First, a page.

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Mast cells inhibit colorectal cancer development by inducing ER stress through secreting Cystatin C

Abstract

Mast cells (MCs) are abundantly distributed in the human intestinal mucosa and submucosa. However, their roles and mechanisms in the development of colorectal cancer (CRC) are still unclear. In the present research, we found that the infiltration density of MCs in CRC tissues was positively correlated with improved patients’ prognoses. Moreover, MCs suppressed the growth and induced the apoptosis of CRC cells in vitro and in vivo but had no effect on normal colonic epithelial cells. The present study revealed that MCs specifically induced endoplasmic reticulum stress (ERS) and activated the unfolded protein response (UPR) in CRC cells but not in normal cells, which led to the suppression of CRC development in vivo. Furthermore, we found that the secreted Cystatin C protein was the key factor for the MC-induced ERS in CRC cells. This work is of significance for uncovering the antitumor function of MCs in CRC progression and identifying the potential of CRC to respond to MC-targeted immunotherapy.

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Fig. 1: Infiltration of MCs into CRC tissues predicted improved prognosis.
Fig. 2: CM from MCs induced the growth arrest and apoptosis of CRC cells.
Fig. 3: MCs specifically induced ERS and activated UPR in CRC cells.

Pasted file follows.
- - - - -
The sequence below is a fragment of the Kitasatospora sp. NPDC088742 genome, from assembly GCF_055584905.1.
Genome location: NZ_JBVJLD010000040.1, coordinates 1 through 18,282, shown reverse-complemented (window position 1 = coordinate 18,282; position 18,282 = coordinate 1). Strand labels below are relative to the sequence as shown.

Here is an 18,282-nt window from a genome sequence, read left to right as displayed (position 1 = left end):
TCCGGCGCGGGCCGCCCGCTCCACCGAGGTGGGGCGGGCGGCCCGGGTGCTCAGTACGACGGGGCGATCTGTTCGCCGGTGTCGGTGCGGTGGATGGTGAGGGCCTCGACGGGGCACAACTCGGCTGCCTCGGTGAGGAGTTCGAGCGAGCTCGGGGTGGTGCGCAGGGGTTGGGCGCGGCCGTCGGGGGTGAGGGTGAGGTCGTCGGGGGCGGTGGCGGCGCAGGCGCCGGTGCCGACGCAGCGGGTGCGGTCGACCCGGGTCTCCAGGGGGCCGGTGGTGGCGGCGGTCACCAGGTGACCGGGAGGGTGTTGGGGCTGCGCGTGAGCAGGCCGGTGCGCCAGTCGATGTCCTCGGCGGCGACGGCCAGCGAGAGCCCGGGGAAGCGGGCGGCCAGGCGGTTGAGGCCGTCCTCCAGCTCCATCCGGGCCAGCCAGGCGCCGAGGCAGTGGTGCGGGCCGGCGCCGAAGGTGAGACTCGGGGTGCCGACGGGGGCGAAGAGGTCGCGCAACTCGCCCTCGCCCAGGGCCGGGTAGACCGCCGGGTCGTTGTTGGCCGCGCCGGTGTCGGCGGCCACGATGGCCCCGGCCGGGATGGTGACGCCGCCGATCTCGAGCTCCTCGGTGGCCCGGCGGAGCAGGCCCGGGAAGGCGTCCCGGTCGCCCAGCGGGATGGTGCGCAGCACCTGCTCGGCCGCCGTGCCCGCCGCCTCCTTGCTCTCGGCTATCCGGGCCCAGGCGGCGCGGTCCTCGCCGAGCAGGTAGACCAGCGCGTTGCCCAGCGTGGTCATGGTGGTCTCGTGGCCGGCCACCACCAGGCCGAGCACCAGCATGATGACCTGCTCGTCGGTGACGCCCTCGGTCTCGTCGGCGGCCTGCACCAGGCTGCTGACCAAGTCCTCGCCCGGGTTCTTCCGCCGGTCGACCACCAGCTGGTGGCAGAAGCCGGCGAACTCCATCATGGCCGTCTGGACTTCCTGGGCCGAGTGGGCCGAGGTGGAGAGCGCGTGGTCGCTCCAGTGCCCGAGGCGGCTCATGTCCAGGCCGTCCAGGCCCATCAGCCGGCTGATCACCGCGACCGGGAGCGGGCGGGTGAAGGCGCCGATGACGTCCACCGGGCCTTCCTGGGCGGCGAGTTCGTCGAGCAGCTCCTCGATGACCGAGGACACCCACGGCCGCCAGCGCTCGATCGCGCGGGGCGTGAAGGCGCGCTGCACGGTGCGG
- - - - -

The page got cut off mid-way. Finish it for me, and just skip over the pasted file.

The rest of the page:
Fig. 4: MCs activated ERS and inhibited the growth of CRC cells in vivo.
Fig. 5: MCs inhibited the development of CRC by inducing ERS.
Fig. 6: Cystatin C protein was the key factor of MCs in inducing ERS of CRC cells.
Fig. 7: Knockout of Cystatin C in MCs alleviated their inhibitory effect on CRC development.

Data availability

The datasets used and/or analyzed during the current study are available from the corresponding author on reasonable request.

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Acknowledgements

We wish to thank Professor Jianfeng Chen from Shanghai Institute of Biochemistry and Cell Biology, Chinese Academy of Sciences for his scientific vision and kindly support during the study conduction.

Funding

This work was financially supported by the National Natural Science Foundation of China (Nos. 82072647, 31741087, 81602262 and 82173190).

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FS and YZ carried out most of the experiments, assembled the figures, and wrote the manuscript. QC assisted with the data analysis and the manuscript revision. DB gave his help for bioinformatic analysis. MY and LL provided suggestions for experimental design. ML, HZ and YL provided suggestions for manuscript writing. QW, HQ and JL designed and supervised the project.

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Correspondence to Qing Wei, Huanlong Qin or Jiyu Li.

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The study protocol was approved by the Ethics Committees of Shanghai Tenth People’s Hospital and Experimental Animal Ethics Committee of Shanghai Tenth People’s Hospital. Patients or the public were not involved in the design, or conduct, or reporting, or dissemination plans of our research.

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Song, F., Zhang, Y., Chen, Q. et al. Mast cells inhibit colorectal cancer development by inducing ER stress through secreting Cystatin C. Oncogene 42, 209–223 (2023). https://doi.org/10.1038/s41388-022-02543-z

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